The drivers 90 in FIG. 7B each include a control input for receiving the signal RST, and the outputs of the drivers 90 are each connected to a five volt battery by way of a resistor, as illustrated. When there is a power failure, the drivers 90 are disabled by the signal RST. The chip select signals CASA/-CASD/ are all then held at a disabled high state by the connection of the outputs of the drivers 90 to the five volt battery.

In FIGS. 8A-8D there are shown, in detail, the bit substitution circuit 30, the three-to-eight decoder 48, and the one-of-eight selector 49, all of which were mentioned previously in conjunction with FIGS. 2A and 2B. As can be seen in FIG. 8A, one-of-eight selector 49 receives the bits RD0-RD7 from the internal bus 22 and the three control bits MA12-MA14 from the mapping memory 42. The output of the one-of-eight selector 49 provides the bit BITIN to the bit memory 28.

The three-to-eight decoder 48 (FIG. 8C) receives at its data inputs the control bits MA12-MA14 from the mapping memory 42. The control inputs of the three-to-eight decoder 48 receive the signal WRT/, the control bit MA11, and a timing signal T6/. The output bits of the three-to-eight decoder 48 are provided both directly and by way of inverters 94 to the bit substitution circuit 30. The bit substitution circuit 30 (FIGS. 8A and 8C) consists of eight logic circuits, each designated 96. The inputs of each logic circuit 96 receive one of the data bits RD0-RD7 from the internal data bus 22, the bit BITOUT from the bit memory 28 by way of a buffering OR gate 98, one of the bits directly from the output of the three-to-eight decoder 48, and a bit from a corresponding one of the inverters 94.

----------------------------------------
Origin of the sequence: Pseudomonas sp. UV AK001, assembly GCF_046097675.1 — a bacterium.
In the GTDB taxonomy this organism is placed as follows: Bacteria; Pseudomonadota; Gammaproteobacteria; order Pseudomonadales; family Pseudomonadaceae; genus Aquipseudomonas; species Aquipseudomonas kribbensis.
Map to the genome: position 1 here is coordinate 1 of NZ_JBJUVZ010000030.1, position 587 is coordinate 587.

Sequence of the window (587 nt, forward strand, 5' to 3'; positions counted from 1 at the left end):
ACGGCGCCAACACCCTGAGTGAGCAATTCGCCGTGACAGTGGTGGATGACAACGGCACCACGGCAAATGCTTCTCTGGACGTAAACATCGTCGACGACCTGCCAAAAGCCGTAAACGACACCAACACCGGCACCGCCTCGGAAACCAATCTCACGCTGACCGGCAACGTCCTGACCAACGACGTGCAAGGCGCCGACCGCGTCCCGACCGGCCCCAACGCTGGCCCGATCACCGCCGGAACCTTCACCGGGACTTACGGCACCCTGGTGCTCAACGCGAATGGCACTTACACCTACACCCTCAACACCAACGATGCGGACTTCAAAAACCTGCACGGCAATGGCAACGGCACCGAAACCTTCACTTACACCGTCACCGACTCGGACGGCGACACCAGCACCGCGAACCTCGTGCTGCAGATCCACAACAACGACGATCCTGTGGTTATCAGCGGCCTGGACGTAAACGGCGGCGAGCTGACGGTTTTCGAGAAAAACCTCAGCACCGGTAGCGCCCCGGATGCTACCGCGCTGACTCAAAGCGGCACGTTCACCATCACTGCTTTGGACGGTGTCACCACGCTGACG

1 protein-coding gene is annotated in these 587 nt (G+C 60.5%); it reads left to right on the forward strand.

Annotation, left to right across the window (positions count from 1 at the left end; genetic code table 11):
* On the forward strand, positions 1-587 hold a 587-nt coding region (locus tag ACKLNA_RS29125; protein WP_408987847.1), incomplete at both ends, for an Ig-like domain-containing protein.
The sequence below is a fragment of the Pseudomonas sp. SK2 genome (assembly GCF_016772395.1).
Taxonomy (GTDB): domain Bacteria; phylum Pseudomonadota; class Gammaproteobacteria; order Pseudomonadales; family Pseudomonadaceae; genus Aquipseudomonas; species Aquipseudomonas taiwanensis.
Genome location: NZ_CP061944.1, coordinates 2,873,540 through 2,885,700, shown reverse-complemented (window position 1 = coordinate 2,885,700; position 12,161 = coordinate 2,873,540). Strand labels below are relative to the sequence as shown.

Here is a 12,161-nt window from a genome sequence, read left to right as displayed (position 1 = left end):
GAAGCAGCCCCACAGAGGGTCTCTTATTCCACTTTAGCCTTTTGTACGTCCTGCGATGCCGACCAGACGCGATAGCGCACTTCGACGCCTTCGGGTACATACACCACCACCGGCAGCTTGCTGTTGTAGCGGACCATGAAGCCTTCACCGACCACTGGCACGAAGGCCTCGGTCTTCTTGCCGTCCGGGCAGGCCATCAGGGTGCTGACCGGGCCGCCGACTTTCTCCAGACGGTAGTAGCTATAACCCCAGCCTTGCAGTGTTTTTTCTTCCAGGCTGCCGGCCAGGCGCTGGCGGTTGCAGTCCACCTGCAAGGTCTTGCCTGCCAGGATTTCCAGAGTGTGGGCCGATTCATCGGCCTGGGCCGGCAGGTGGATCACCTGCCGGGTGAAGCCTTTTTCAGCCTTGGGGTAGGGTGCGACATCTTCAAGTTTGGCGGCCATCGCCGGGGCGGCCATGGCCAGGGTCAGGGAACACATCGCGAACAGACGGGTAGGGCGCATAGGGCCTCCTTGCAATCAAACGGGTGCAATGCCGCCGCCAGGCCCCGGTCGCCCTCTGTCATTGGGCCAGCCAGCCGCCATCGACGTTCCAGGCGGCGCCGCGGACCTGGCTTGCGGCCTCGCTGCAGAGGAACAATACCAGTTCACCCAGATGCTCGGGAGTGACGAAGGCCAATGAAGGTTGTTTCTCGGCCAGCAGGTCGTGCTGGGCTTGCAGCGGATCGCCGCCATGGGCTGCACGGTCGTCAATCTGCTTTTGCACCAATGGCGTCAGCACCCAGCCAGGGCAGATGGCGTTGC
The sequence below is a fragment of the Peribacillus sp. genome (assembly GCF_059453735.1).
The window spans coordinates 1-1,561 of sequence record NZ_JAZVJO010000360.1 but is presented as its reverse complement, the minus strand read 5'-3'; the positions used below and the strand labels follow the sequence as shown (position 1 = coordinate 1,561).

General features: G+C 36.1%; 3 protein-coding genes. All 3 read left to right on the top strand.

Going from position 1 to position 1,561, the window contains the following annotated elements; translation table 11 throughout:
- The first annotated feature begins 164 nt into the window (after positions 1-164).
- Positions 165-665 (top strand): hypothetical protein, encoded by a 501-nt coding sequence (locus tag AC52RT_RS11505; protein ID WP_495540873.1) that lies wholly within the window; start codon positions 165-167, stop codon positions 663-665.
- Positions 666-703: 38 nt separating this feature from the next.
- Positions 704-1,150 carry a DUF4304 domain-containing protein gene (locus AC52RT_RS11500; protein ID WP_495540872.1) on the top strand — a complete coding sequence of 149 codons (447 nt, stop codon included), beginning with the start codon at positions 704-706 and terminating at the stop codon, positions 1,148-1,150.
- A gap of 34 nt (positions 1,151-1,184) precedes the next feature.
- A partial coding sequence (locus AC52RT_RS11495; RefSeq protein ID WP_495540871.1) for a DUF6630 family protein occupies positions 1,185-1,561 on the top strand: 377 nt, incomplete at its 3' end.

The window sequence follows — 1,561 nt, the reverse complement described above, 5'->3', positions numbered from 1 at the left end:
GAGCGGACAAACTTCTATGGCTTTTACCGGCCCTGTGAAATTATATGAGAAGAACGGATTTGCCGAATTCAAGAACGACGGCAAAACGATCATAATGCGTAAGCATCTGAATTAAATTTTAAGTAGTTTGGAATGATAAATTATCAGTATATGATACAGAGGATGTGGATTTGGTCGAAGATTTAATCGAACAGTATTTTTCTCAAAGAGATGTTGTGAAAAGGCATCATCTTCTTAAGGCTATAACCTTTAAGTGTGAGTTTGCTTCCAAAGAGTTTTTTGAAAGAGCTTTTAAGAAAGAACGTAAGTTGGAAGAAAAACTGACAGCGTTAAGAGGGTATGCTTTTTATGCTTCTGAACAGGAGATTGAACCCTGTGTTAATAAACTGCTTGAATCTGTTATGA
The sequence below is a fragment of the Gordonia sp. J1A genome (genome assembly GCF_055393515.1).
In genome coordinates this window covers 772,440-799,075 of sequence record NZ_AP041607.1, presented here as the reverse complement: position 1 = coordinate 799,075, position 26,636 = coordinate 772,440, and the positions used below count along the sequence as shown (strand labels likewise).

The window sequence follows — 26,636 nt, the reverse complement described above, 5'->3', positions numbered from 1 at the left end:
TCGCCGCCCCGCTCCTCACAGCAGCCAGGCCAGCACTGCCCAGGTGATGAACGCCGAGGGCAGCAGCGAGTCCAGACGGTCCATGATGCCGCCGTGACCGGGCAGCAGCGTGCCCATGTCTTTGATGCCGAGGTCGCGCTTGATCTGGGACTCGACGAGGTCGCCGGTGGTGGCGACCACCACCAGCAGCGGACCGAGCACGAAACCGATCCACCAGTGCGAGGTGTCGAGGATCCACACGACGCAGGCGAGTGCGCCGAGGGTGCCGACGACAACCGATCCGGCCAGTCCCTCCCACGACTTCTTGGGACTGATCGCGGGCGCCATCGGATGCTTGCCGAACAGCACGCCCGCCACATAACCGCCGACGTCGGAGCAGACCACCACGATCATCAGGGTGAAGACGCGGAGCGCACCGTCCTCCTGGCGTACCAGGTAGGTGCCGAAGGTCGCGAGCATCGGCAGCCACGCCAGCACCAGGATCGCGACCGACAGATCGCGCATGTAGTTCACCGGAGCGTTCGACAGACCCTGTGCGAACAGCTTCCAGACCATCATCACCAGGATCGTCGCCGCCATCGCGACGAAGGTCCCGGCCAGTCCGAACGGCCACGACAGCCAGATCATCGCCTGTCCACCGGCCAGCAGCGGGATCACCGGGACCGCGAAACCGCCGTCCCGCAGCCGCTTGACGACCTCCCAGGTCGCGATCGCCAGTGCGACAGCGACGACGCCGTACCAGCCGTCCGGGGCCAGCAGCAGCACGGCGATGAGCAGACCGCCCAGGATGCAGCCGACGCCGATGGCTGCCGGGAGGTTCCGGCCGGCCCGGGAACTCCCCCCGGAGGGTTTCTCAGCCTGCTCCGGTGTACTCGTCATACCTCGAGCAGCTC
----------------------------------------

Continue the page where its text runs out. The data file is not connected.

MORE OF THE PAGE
The bit BITOUT is substituted for one of the bits from the internal data bus in accordance with the control bits MA12-MA14 that are provided to the three-to-eight decoder 48. The bits provided directly and by way of the inverters 94 from the outputs of the three-to-eight decoder 48 cause a selected one of the logic circuits 96 to replace one of the data bits RD0-RD7 with the bit BITOUT, and cause the remaining logic circuits 96 to pass, unchanged, the remaining ones of the bits RD0-RD7 from the internal data bus 22. The bits at the output of the bit substitution circuit 30 are passed by way of a fall-through latch circuit 100 (FIG. 8D) and a driver circuit 60A (FIG. 8D) to the system data bus 18.